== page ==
Children in the German city of Hamburg were four times more likely to catch coronavirus during private gatherings than at school, an analysis of infection cases between August and October showed.
The Hamburg school authority said 78% of the 372 children infected with the virus between the summer and autumn holidays caught it outside school, with children under 12 only half as likely to become infected as older ones.
It said many schools only registered one infection in a year group within 10 days, suggesting it was unlikely that the affected student spread it to classmates. Most children became infected at home, at parties or other private gatherings.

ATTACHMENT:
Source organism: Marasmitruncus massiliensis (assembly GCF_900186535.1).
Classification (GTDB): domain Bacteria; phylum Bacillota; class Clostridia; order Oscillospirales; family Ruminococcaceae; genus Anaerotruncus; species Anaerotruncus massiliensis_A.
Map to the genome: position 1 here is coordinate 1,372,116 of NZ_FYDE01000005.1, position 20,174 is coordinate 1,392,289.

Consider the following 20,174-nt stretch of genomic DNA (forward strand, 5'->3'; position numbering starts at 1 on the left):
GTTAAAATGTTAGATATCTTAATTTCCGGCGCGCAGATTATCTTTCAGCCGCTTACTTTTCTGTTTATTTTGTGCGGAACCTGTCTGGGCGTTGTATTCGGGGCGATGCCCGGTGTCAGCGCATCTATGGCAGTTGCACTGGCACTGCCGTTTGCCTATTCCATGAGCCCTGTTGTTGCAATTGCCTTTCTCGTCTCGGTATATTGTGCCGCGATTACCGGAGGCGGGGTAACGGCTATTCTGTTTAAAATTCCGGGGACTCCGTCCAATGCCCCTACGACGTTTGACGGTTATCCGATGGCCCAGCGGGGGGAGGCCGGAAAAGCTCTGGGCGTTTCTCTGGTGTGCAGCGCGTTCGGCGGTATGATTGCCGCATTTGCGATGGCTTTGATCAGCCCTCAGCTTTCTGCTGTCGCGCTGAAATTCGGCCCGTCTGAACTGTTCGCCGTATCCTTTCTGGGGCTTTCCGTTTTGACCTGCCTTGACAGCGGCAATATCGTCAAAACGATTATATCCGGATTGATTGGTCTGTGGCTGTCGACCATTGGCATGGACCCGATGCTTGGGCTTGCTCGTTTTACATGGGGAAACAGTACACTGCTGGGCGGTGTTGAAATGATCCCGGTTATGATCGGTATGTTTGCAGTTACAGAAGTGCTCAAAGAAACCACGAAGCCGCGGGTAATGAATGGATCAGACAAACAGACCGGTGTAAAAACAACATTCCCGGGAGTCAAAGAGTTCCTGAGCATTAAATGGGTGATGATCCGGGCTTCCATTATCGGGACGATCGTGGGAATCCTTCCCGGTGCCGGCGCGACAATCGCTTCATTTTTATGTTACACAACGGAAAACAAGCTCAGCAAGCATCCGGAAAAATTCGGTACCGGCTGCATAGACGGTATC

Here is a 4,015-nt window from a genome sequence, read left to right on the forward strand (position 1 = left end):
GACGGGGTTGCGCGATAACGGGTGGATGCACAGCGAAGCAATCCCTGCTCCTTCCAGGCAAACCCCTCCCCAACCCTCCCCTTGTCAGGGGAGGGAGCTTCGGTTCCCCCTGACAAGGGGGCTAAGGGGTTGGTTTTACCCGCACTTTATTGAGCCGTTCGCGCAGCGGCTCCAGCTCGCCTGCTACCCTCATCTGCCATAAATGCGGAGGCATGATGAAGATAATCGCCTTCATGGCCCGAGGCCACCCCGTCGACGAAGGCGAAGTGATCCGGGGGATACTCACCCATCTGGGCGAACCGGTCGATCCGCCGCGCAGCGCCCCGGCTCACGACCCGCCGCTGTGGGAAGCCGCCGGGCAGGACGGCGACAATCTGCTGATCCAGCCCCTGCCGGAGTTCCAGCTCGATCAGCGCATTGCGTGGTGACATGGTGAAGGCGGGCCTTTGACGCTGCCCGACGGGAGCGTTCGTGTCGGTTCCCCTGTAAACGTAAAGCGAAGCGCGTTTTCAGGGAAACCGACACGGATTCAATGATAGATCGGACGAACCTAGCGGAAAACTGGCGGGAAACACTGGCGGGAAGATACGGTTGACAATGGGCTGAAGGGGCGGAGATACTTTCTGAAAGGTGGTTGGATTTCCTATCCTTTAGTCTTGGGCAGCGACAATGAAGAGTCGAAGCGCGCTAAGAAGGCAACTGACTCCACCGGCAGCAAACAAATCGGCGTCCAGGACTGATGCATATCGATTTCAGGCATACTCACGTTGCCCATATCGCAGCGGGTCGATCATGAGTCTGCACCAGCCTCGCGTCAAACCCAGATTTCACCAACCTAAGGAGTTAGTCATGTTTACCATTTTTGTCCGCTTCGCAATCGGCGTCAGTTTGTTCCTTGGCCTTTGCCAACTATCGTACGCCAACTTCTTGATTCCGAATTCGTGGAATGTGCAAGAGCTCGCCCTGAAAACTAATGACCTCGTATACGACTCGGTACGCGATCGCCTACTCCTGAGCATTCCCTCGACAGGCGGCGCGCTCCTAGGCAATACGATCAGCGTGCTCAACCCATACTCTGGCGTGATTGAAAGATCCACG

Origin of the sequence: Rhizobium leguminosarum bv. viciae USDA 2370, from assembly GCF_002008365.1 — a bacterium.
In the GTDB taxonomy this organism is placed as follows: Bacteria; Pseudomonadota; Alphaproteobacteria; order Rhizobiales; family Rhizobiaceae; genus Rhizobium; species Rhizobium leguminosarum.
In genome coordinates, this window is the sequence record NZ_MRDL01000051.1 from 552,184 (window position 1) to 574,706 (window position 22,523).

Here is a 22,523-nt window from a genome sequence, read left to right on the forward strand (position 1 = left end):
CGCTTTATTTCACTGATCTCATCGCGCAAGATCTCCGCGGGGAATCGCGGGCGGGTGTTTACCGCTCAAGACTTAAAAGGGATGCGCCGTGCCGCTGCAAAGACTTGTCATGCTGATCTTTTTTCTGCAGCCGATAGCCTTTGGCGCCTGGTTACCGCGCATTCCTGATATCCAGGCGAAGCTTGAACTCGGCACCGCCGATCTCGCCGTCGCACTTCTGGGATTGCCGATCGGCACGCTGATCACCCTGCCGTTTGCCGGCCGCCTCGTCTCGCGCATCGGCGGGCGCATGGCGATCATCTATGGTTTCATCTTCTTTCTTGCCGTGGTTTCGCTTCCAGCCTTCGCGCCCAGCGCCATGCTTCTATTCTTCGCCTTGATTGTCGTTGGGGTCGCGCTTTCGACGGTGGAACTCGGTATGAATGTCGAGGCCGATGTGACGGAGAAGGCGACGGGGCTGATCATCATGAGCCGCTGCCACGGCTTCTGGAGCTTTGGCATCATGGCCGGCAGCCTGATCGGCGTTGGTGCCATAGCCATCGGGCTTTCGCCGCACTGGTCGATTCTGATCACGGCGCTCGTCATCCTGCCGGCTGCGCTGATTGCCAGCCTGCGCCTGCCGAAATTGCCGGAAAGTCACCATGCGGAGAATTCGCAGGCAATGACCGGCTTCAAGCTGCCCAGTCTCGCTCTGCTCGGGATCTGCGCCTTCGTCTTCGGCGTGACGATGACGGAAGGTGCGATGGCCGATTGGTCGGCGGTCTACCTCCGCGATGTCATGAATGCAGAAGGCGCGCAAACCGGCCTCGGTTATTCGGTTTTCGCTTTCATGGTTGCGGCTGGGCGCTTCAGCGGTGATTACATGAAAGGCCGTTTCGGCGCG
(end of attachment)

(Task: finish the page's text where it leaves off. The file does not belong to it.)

Of the 472 schools in Hamburg, 171 recorded infections, but only 23 of those had multiple infections.
As coronavirus infections have soared across Europe again, Germany imposed a month-long "lockdown light" on Nov. 2, closing bars and restaurants but keeping schools and shops open.
Germany's federal states this week rejected a bid by Chancellor Angela Merkel to tighten the rules, including making it mandatory to wear masks in schools, shrinking class sizes, and limiting social contacts to one household or friend.
The head of the Robert Koch Institute for infectious diseases (RKI), Lothar Wieler, said on Thursday there were currently around 475 outbreaks in schools and more than 100 in daycare facilities.
Germany has continued to fare better than many of its European neighbours even as cases soar in the second wave of the pandemic.
RKI data published on Thursday showed confirmed coronavirus cases in Germany had risen by 22,609, the biggest increase in six days, to a total 855,916, while the death toll rose by 251 to 13,370.